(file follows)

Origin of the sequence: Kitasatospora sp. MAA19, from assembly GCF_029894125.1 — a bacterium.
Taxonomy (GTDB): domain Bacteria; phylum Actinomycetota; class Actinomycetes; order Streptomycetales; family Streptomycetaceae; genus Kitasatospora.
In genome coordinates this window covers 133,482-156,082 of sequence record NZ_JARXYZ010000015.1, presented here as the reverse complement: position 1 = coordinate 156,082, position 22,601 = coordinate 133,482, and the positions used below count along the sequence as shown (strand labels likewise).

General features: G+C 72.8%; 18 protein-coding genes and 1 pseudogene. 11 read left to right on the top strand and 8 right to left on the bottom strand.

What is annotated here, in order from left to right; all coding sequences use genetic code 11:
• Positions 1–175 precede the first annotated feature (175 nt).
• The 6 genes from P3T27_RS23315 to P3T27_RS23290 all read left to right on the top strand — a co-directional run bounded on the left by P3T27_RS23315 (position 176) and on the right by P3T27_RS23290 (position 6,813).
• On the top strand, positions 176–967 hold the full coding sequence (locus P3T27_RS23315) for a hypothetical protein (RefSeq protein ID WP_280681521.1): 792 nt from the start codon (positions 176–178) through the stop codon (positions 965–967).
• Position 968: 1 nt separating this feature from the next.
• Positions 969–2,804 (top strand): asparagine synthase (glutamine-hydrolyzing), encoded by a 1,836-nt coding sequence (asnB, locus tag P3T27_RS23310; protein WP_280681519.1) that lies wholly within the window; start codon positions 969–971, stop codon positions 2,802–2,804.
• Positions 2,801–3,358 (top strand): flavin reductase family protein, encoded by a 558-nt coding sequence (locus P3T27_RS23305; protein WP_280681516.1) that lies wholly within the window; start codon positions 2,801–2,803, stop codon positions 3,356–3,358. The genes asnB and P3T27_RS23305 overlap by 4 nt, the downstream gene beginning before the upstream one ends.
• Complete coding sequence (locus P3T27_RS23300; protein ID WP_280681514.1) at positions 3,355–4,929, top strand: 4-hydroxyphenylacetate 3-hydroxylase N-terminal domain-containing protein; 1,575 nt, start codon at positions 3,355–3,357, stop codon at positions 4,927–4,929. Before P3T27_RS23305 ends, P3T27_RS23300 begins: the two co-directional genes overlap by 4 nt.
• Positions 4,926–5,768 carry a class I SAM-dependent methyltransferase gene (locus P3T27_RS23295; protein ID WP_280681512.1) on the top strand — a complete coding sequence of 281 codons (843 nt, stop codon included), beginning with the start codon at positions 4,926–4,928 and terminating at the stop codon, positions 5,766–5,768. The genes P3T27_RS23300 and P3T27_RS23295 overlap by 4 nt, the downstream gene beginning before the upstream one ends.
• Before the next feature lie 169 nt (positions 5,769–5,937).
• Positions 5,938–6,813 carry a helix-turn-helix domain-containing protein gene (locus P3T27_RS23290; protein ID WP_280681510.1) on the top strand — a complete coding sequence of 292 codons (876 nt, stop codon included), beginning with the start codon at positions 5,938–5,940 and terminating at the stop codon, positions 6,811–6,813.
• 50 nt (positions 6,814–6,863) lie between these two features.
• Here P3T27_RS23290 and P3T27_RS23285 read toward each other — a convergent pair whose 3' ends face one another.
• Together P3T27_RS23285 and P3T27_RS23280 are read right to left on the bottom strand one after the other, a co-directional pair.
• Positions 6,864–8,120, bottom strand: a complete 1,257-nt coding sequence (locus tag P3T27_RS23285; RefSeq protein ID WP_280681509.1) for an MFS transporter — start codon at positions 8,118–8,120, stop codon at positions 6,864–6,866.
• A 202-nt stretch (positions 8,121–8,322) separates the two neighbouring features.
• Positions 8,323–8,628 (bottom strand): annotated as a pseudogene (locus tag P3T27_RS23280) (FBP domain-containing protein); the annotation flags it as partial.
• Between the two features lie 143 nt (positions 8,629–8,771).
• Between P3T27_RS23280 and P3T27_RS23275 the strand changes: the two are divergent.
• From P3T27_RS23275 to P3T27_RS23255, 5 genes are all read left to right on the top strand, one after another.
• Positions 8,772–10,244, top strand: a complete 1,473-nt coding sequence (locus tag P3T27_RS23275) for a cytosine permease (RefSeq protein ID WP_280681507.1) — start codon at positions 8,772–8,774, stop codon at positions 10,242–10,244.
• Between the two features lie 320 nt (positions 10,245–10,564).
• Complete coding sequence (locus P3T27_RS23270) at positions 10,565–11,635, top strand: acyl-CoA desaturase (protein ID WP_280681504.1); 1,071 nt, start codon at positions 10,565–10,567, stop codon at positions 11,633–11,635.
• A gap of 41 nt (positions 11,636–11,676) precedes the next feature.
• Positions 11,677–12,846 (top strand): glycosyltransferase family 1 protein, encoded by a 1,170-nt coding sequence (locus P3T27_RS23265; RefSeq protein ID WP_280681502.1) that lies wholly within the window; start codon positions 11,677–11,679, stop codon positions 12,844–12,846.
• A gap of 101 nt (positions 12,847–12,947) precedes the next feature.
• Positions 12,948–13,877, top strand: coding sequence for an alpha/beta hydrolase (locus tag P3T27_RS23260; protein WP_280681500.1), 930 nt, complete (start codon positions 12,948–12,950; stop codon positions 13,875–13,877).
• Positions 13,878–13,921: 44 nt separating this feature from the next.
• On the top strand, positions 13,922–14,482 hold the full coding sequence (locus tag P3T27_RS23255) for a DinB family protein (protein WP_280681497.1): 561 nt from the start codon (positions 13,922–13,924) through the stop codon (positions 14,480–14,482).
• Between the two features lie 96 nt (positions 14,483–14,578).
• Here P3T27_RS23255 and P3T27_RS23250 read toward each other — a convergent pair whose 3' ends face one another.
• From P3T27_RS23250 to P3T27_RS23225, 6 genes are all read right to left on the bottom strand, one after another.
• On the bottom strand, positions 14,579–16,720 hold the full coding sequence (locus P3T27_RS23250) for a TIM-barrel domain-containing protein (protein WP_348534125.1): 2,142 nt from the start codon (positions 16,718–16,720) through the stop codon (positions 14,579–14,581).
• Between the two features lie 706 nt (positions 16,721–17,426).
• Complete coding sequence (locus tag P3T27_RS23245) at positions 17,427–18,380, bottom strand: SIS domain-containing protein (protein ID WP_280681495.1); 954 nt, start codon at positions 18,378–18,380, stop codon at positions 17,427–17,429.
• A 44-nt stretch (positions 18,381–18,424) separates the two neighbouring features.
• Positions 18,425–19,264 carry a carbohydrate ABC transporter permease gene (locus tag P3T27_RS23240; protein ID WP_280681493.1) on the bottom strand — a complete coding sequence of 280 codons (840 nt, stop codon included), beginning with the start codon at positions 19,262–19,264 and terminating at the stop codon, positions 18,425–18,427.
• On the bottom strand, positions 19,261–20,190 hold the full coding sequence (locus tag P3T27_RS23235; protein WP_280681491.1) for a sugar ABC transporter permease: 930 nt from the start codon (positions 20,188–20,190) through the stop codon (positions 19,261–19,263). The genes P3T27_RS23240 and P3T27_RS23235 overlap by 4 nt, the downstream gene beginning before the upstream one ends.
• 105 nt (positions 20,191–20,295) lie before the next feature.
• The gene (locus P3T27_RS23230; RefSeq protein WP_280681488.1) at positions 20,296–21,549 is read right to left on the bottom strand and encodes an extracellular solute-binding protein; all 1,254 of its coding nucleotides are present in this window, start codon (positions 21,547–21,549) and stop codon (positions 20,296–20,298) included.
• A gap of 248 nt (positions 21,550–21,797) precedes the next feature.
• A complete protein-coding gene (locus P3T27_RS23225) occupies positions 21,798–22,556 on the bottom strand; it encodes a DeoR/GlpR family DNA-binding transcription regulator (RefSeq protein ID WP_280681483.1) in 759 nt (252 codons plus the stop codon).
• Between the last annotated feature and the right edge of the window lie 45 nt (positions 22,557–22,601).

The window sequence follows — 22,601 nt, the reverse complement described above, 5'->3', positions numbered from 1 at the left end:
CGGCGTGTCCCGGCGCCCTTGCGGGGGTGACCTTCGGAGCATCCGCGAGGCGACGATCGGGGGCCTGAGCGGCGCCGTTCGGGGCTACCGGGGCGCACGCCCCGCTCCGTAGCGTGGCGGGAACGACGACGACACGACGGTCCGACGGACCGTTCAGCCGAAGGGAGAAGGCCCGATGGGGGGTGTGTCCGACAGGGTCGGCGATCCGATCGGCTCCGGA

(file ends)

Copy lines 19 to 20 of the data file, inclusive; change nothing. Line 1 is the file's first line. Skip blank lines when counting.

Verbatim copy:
• Positions 6,864–8,120, bottom strand: a complete 1,257-nt coding sequence (locus tag P3T27_RS23285; RefSeq protein ID WP_280681509.1) for an MFS transporter — start codon at positions 8,118–8,120, stop codon at positions 6,864–6,866.
• A 202-nt stretch (positions 8,121–8,322) separates the two neighbouring features.